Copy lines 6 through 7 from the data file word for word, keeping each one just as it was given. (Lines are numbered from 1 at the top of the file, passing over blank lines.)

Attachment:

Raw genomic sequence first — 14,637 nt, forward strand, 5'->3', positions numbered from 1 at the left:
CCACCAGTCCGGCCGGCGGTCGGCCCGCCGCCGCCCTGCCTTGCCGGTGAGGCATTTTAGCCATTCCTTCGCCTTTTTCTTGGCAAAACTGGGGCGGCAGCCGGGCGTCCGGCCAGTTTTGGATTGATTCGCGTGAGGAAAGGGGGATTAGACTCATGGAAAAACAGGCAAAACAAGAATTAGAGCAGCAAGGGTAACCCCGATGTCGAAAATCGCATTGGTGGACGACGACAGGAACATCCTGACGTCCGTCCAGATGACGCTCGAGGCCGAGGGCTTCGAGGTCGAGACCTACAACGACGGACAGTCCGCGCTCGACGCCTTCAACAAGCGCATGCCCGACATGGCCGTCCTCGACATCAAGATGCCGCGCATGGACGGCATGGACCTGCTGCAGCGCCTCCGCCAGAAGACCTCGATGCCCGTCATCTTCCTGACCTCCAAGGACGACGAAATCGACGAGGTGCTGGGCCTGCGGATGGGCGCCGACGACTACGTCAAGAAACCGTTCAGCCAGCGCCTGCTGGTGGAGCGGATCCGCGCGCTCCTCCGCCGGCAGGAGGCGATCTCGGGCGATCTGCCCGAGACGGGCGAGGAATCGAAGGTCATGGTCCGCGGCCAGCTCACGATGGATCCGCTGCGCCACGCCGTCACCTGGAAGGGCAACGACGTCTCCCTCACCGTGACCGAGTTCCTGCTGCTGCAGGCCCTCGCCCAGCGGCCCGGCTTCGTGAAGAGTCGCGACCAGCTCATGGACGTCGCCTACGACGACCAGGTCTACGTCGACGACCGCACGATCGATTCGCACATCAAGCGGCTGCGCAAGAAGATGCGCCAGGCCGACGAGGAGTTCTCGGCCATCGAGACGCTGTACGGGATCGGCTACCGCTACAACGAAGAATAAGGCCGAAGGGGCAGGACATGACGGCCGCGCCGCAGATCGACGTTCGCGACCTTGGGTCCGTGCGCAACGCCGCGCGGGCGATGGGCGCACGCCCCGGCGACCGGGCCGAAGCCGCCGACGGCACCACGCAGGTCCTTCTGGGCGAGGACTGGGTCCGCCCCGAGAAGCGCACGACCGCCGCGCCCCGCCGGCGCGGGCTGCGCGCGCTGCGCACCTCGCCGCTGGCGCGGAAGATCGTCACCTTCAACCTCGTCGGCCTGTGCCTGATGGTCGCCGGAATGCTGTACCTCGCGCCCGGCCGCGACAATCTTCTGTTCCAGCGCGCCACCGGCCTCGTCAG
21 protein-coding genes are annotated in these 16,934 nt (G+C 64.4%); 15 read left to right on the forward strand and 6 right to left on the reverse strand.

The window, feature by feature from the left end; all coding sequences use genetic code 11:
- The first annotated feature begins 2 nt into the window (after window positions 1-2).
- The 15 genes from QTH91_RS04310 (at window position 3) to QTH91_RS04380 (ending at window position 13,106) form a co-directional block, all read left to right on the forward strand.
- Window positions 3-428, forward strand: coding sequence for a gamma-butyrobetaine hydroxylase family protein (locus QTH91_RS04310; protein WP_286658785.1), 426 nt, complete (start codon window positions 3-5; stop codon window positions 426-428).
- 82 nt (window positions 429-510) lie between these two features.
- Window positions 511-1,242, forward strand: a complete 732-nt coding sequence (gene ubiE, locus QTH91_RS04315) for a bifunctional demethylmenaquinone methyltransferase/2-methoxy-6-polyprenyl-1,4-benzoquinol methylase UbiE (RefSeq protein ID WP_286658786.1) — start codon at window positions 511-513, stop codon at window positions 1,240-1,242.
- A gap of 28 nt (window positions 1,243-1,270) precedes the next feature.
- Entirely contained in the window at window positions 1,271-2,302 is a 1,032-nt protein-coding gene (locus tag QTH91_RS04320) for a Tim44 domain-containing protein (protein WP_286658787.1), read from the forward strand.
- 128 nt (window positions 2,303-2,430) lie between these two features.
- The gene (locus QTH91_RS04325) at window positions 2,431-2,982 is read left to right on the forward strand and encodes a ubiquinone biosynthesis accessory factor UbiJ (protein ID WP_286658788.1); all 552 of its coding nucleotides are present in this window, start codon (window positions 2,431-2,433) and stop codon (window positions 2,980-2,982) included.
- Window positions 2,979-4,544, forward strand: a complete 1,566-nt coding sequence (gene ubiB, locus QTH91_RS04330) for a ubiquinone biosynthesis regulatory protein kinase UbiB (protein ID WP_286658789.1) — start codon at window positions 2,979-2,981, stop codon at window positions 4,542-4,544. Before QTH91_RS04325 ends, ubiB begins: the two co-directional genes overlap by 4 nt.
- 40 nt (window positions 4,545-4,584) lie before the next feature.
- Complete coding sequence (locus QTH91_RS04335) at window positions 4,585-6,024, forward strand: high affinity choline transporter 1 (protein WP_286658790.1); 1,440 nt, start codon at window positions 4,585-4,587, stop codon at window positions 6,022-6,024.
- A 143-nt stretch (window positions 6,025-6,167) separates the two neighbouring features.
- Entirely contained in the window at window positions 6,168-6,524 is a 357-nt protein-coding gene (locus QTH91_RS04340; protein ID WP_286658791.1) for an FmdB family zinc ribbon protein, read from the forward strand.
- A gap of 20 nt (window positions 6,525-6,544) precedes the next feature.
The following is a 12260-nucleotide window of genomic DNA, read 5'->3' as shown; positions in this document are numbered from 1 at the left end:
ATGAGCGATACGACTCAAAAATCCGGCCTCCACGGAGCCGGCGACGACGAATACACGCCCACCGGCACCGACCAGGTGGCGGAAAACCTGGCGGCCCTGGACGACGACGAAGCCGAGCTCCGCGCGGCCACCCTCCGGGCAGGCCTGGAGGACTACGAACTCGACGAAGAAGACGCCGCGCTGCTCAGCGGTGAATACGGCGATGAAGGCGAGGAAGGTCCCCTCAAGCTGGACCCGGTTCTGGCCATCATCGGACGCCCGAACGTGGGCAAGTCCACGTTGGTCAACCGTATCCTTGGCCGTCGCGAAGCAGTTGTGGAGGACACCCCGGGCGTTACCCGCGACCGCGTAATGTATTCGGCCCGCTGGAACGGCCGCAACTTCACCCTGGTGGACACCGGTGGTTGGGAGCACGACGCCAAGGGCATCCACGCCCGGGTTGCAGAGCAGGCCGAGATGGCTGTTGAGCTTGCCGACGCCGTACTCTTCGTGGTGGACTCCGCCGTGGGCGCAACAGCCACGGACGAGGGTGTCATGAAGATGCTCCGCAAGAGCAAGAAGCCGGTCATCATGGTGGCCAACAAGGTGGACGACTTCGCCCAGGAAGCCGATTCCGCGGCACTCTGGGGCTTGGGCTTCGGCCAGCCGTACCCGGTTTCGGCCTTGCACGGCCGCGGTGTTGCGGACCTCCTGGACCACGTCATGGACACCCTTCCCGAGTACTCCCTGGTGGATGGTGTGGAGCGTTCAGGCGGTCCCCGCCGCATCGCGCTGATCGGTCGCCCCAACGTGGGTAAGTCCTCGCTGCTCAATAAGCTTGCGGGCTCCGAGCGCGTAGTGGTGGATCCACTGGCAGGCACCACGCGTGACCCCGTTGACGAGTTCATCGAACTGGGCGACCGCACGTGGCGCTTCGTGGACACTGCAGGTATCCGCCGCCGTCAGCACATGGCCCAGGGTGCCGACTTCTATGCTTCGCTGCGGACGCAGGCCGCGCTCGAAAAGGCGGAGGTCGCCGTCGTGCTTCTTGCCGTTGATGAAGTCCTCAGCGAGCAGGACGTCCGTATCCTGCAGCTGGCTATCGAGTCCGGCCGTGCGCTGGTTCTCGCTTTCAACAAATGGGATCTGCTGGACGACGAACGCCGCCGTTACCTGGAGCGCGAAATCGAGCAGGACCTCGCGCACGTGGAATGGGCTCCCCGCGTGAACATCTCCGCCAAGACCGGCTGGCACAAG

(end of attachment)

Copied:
- The 15 genes from QTH91_RS04310 (at window position 3) to QTH91_RS04380 (ending at window position 13,106) form a co-directional block, all read left to right on the forward strand.
- Window positions 3-428, forward strand: coding sequence for a gamma-butyrobetaine hydroxylase family protein (locus QTH91_RS04310; protein WP_286658785.1), 426 nt, complete (start codon window positions 3-5; stop codon window positions 426-428).